Christ and the Samaritan Woman at the Well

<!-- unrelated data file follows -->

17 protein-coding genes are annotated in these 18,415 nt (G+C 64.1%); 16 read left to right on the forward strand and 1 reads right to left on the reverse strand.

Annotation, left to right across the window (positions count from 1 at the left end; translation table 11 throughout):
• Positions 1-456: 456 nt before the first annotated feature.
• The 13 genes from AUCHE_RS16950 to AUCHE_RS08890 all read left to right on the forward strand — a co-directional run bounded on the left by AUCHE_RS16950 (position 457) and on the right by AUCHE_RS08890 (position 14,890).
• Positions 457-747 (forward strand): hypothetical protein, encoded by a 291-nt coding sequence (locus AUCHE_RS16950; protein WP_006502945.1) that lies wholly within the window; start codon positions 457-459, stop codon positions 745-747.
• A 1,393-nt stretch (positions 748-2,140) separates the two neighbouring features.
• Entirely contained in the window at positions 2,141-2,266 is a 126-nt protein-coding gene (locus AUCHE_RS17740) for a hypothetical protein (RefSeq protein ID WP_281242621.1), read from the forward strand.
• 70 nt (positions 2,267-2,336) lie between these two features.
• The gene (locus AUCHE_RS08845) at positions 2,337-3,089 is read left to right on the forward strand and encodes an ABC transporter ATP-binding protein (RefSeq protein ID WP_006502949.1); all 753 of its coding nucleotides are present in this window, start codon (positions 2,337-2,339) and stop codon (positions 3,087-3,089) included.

This chapel was planned by Galeazzo Alessi and the composition is closely based on his design from the Libro dei Misteri (1565 - 1569). It was built between 1572 and 1576 and the decorations were all finished by 1580. The artist who modeled the circular well, tree, and two life-sized figures in stucco remains unknown. As usual, Butler suggested an attribution to Jean de Wespin (Il Tabachetti), albeit with some hesitation, and Cattaneo gave the works to Fermo Stella. Neither of these attributions seem very likely, however, given that the vast majority of the figures that survive by these artists across the Sacri Monti are made of terracotta and these are gesso. Stefania Stefani Perrone suggests that these figures may have been shipped to Varallo from a Milanese workshop in 1572. The frescoes are attributed to a local artist Gian Giacomo Testa, who painted them sometime between 1576 and 1580. According to Stefani Perrone, there are two inscriptions inside the wooden barrier recording restoration efforts in 1715 by Pietro Giovanni Martissi and 1821 by Giovanni Boccioloni and Antonio Chiara. Elena de Filippis also writes that Giovanni Albertone repaired one of the woman's feet in 1831 and the new section was painted by Boccioloni. The chapel's roof was raised and repaired in 1979, the paintings and sculptures were restored again in 1986 - 1997, and portions of the grate were replaced between 2001 and 2008. In 2008 - 2009 another exterior wall was added outside the existing one to insulate the chapel and protect the works inside from the humidity. The first image of this scene, which was printed in Giovanni Giacomo Ferrari's Brevi considerazioni Sopra i Misteri del Sacro Monte di Varallo (1611), looks much like the modern group apart from the fact that it is printed in reverse. / Varallo was the first Sacro Monte in Northern Italy. The collection of chapels on the hilltop overlooking Varallo was established by Bernardino Caimi (before 1450 - 1499 or 1500) as a way of recreating the sights and experiences of a pilgrimage to the Holy Land. He organized the chapels according to their Holy Land geography and incorporated architectural details from the pilgrimage churches corresponding to each scene. Caimi chose Varallo to be the site of his New Jerusalem in 1481, he received papal permission to begin collecting donations in 1486, and he is believed to have overseen the project from 1491, when the first chapel was finished, until his death. Different writers have counted each of these dates as the year of the Sacro Monte founding. Many of the early chapels were decorated by Gaudenzio Ferrari (c. 1480 - 1546), who was born nearby and gained a reputation during his lifetime as one of the leading painters in Lombardy. Saint Carlo Borromeo (1538 - 1584) visited the Sacro Monte multiple times while he was Archbishop of Milan (1564 - 1584). Carlo and his contemporaries implemented new policies to clarify Catholic doctrine and structure spiritual practices in Milan after the Council of Trent (1545 - 1563). Carlo Bascapè (1550 - 1615), Saint Carlo's close friend and the Bishop of Novara, personally oversaw a building campaign to reorganize the chapels at Varallo and restructure the pilgrimage experience according to the ideals of the Counter-Reformation. These changes were largely based on designs by Galeazzo Alessi (1512 - 1572), which are collected and preserved in a manuscript called the Libro dei Misteri (1565 - 1569) in Varallo's Biblioteca Civica. Construction continued throughout the first half of the seventeenth-century, led primarily by Giovanni d'Enrico the Younger (c. 1559 - 1644) and his family workshop. Beginning in 1609, d'Enrico also supervised the construction of the new Basilica, which is dedicated to the Assumption of the Virgin. The Basilica was consecrated in 1649 and the old church, or Chiesa Vecchia, was demolished in 1773, but the Chiesa Nuova was not finished until the façade was added in 1891 - 1896.
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